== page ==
The first task in the planning meeting was to clear the board and count the point value of the cards completed in the previous iteration. This was recorded and used as a guide for the coming iteration's capacity. The team could accept slightly more points into the iteration than had been completed the previous week on the understanding that some might not get done.
With blue cards and white cards prepared and our estimate of work that could be done the Product Manager would prioritise all the white cards. Developers would advise of any dependencies between cards, risks, opportunities and such but the final say on prioritisation was the Product Manager's. All cards were prioritised in absolute order - 1, 2, 3, and so on. No two cards were allowed the same priority. This made it clear what was the top priority and which the last. When priorities are set as 'must have', 'should have' and 'nice to have' teams typically end up with too many 'must have's to tackle in one go so the actual work order gets decided by the team. If a business abdicates its responsibility to articulate its needs and priorities to developers then it should not be surprised by the results (although it might be difficult to communicate this message to the business.)
Once work was prioritised the cards could be placed on the board. This formed the work queue. Wherever possible we tried to avoid associating individuals with pieces of work. When someone is named as the individual responsible for a given piece of work the queue does not get worked from top to bottom. Other individuals skip a card which is associated with someone else even if it has a high priority. Of course sometimes you need a particular individual to work on a particular piece of work, but on the whole we tried to avoid this.
Knowing how many points of work the team had completed in previous weeks meant we could be quite confident of what would and would not get done during the coming iteration. Say a team had done 10 points in the previous iteration; we would put about 13 or 14 point on the board for the coming iteration. We could be fairly sure 7 would get done, hopefully another 4 would be cleared and if we were lucky then we might get more.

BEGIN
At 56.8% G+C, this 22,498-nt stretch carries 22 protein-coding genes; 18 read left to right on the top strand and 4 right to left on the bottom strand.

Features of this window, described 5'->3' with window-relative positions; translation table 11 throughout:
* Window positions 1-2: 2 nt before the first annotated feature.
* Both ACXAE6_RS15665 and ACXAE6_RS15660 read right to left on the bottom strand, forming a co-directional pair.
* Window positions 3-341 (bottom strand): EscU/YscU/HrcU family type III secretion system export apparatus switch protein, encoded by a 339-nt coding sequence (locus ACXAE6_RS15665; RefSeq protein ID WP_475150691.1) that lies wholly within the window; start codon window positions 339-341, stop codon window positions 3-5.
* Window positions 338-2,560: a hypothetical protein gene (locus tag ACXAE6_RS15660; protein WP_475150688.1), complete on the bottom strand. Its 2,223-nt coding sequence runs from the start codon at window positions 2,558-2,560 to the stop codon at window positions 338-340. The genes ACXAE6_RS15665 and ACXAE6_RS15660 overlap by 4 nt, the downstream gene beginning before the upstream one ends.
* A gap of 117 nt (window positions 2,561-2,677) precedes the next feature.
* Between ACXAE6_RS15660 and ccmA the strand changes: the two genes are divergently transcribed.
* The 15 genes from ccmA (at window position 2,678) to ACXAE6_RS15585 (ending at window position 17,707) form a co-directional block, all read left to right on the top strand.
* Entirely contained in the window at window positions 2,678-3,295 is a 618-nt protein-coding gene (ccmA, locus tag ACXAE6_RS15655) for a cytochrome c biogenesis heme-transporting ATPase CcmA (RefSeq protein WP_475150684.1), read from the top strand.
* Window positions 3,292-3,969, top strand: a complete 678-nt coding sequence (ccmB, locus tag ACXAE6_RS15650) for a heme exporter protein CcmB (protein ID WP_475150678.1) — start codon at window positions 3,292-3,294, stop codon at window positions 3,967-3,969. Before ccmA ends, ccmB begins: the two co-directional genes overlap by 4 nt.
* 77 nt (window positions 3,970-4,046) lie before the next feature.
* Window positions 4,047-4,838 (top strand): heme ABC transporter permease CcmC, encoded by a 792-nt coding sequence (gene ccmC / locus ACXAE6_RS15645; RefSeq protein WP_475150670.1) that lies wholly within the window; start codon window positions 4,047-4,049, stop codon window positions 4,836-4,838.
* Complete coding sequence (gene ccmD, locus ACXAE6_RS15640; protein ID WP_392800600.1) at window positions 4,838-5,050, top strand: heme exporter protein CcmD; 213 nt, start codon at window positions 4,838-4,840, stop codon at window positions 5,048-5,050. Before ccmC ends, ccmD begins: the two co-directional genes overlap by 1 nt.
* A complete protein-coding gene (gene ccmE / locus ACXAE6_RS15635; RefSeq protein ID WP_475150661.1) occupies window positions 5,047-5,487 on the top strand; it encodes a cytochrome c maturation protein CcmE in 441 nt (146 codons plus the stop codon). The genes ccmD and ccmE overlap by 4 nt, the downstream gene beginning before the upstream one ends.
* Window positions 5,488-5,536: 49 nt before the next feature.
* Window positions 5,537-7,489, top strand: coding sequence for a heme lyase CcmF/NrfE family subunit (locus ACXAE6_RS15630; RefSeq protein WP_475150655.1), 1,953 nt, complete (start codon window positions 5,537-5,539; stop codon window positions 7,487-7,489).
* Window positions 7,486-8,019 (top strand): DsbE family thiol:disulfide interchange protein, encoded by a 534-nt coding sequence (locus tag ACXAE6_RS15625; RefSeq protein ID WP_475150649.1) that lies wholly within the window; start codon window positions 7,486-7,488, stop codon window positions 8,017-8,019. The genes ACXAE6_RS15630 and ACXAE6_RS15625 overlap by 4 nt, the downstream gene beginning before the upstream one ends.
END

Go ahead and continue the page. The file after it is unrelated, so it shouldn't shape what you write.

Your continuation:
Developers were not supposed to work on more than one card at a time; this was intended to keep focus. However some developers would cherry pick cards they felt they could do as 'background tasks' or during spare moments. While well intentioned this tended to be disruptive. Developers usually picked refactoring cards and because it was a secondary task it became difficult to track the status. On one occasion I found several cards on a developer's desk, he had intended to do them in 'spare time' but the fact that they were on his desk meant the work was hidden.
Each day the team would hold a short stand up meeting and select the cards they would work on from the work queue. Some developers would choose to pair on some work but we did not pair all the time. If work was completed without pairing it would be subject to a short desk based code review before checking into source code control.
Developers tried to write unit tests for the new features. However due to the existing legacy code base this was not always possible. There were no unit tests for code that already existed so refactoring existing code was difficult. All unit tests were run each night after the nightly build was completed. Should the build or any tests fail the whole team received mail and the first person in started to investigate the failure.
Each team had a software tester who was responsible for accepting a completed white card. When the developer felt a card was complete it would be moved to the waiting for test column on the whiteboard and the developer would take another card. Only when the tester was satisfied the work was completed would it be marked and moved into the completed column.
Testers had a variety of ways of testing cards: they could perform a manual test, they might ask to verify the unit tests were working and they might ask for proof the code had been reviewed. If they were not satisfied, or a defect was found, then the card would move back to the in progress queue with a high priority.
Finally, if a fault did slip into the system, or was reported by another team and it was added to the team's work load it would be written up on a red card. Red cards automatically took priority as the next piece of work to be started. Unfortunately the nature of the system meant it was difficult to eliminate such tasks but over time the number did fall.